June 28, 2012
Disability payments made to veterans injured during combat adequately compensate them for the earning losses they experience in the civilian job market, according to a new RAND Corporation study.
Because of disability compensation, the income of military service members who suffer serious or very serious injuries is on average about 36 percent higher four years following deployment than what would have been expected had they not been injured.
"Our findings indicate that the U.S. military is doing a good job on average of compensating injured veterans for earnings losses that result from combat injuries," said Amalia Miller, a study author and an economist with RAND, a nonprofit research organization.
RAND economist and co-author Paul Heaton added, "When you compare these numbers to civilian programs like workers' compensation, which aim to provide two-thirds gross wage replacement, but often fall short in practice, the military looks pretty favorable."
The RAND study was conducted as part of the 11th Quadrennial Review of Military Compensation, and examines how injuries sustained by active and reserve component service members affects their subsequent earnings and the extent to which retirement and disability payments from the Department of Defense, the Department of Veterans Affairs and the Social Security Administration compensate for earnings losses attributable to injury.
The RAND study looked at injuries, labor market earnings and disability compensation for nearly 700,000 active and reserve military members ending deployments to Iraq and Afghanistan between 2003 and 2006. These service members and their spouses were followed for as many as seven years after deployment. The analysis took into account the fact that the incidence of injury is likely to be correlated with such things as pay grade, military occupation or other service member characteristics.
After nearly a decade of fighting in Iraq and Afghanistan, the toll on U.S. service members has been high. Eighteen percent of deployed service members in the study sample returned home feeling that their health had worsened over the course of the deployment, and another 3 percent were wounded in combat.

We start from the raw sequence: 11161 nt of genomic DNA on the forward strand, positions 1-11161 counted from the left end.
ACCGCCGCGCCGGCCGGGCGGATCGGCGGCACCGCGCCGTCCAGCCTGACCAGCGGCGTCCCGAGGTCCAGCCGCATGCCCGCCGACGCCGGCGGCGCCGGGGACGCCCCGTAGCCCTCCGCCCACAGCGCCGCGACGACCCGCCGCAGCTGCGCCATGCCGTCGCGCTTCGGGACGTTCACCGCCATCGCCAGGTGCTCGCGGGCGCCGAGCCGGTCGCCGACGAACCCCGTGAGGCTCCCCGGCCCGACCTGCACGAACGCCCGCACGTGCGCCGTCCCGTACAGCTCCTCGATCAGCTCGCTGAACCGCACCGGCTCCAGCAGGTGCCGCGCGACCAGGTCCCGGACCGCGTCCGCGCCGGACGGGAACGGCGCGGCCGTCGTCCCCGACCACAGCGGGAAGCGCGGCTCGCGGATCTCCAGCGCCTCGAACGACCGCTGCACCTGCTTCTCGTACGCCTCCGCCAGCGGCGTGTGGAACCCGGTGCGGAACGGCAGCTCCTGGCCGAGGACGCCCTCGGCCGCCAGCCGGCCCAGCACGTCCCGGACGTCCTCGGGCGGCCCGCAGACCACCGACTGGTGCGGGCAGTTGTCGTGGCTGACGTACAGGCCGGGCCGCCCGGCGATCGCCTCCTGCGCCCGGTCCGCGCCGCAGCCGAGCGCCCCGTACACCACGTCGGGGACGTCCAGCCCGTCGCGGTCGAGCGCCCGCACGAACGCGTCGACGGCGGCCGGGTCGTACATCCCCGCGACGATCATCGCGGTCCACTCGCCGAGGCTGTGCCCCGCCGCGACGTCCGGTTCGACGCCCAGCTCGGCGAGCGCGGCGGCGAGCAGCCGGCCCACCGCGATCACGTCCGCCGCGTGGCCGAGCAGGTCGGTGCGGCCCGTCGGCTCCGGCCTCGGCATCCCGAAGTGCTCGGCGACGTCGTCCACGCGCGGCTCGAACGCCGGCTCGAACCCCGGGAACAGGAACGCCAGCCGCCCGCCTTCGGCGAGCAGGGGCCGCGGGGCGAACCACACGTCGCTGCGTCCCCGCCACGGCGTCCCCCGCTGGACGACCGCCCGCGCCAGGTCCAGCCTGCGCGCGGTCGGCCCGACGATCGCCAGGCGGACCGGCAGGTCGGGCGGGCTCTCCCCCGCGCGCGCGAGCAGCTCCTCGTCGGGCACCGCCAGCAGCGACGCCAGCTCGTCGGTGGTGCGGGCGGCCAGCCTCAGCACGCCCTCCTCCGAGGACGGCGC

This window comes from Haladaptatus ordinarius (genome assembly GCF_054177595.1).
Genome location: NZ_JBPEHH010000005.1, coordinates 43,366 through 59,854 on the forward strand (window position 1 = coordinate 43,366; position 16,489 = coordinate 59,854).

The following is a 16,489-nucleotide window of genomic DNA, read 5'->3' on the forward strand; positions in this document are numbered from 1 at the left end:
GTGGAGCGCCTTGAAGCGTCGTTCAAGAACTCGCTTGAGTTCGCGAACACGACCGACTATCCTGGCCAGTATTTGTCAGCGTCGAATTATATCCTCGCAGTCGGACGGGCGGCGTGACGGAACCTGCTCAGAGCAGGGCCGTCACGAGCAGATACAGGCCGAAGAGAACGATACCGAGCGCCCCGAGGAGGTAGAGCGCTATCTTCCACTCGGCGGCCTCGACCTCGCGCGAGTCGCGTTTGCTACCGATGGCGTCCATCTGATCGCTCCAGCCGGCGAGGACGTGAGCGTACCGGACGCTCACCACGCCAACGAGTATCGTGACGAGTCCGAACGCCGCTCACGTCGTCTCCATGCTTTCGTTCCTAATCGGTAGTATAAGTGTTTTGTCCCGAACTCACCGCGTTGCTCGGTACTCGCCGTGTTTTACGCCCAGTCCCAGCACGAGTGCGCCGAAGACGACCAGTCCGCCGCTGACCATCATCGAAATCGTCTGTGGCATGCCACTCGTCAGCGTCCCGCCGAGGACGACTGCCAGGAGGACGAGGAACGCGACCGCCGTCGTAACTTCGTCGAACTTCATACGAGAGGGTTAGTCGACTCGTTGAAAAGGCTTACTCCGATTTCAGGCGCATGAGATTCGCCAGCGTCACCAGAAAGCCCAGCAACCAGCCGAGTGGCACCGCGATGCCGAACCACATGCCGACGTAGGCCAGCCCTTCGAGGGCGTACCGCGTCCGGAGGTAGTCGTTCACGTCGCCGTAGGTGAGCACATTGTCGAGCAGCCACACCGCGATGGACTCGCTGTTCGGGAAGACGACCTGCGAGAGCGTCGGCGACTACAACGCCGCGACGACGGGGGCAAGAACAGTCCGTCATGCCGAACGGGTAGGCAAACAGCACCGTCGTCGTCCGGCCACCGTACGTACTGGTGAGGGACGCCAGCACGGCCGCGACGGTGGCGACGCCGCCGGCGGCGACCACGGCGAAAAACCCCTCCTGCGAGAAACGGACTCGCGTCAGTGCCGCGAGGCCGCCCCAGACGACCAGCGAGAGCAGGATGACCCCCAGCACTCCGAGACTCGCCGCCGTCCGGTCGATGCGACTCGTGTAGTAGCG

The study also shows how injuries affect not only the service members, but also their spouses. Miller said that if a veteran has a severe injury, his or her spouse may curtail their work in order to care for the injured spouse.
Of the more-serious combat injuries — many of which resulted in a VA disability rating — combined earnings of the veterans and their spouses fell by an average of 41 percent four years following deployment. Even among those with comparatively minor injuries, earnings dropped by 3 percent to 10 percent. On average, these earnings losses were more than fully offset by federal disability payments for the most-seriously injured and partially offset for the less-seriously injured.
"The fact that some service members are compensated above their expected earnings loss may make sense after taking into account the fact that employees typically see their wages grow over time, but disability payments typically don't grow at the same rate," Heaton said. "Moreover, combat injuries such as the loss of a leg or a brain injury have effects that can't be fully measured or addressed solely through compensation."
The study, "Compensating Wounded Warriors: An Analysis of Injury, Labor Market Earnings and Disability Compensation among Veterans of the Iraq and Afghanistan Wars," can be found at www.rand.org. David Loughran also co-authored the study.
Research for the study was sponsored by the Office of the Secretary of Defense under the auspices of the 11th Quadrennial Review of Military Compensation and conducted within the Forces and Resources Policy Center of the RAND National Defense Research Institute, a federally funded research and development center sponsored by the Office of the Secretary of Defense, the Joint Staff, the Unified Combatant Commands, the Navy, the Marine Corps, the defense agencies and the defense intelligence community.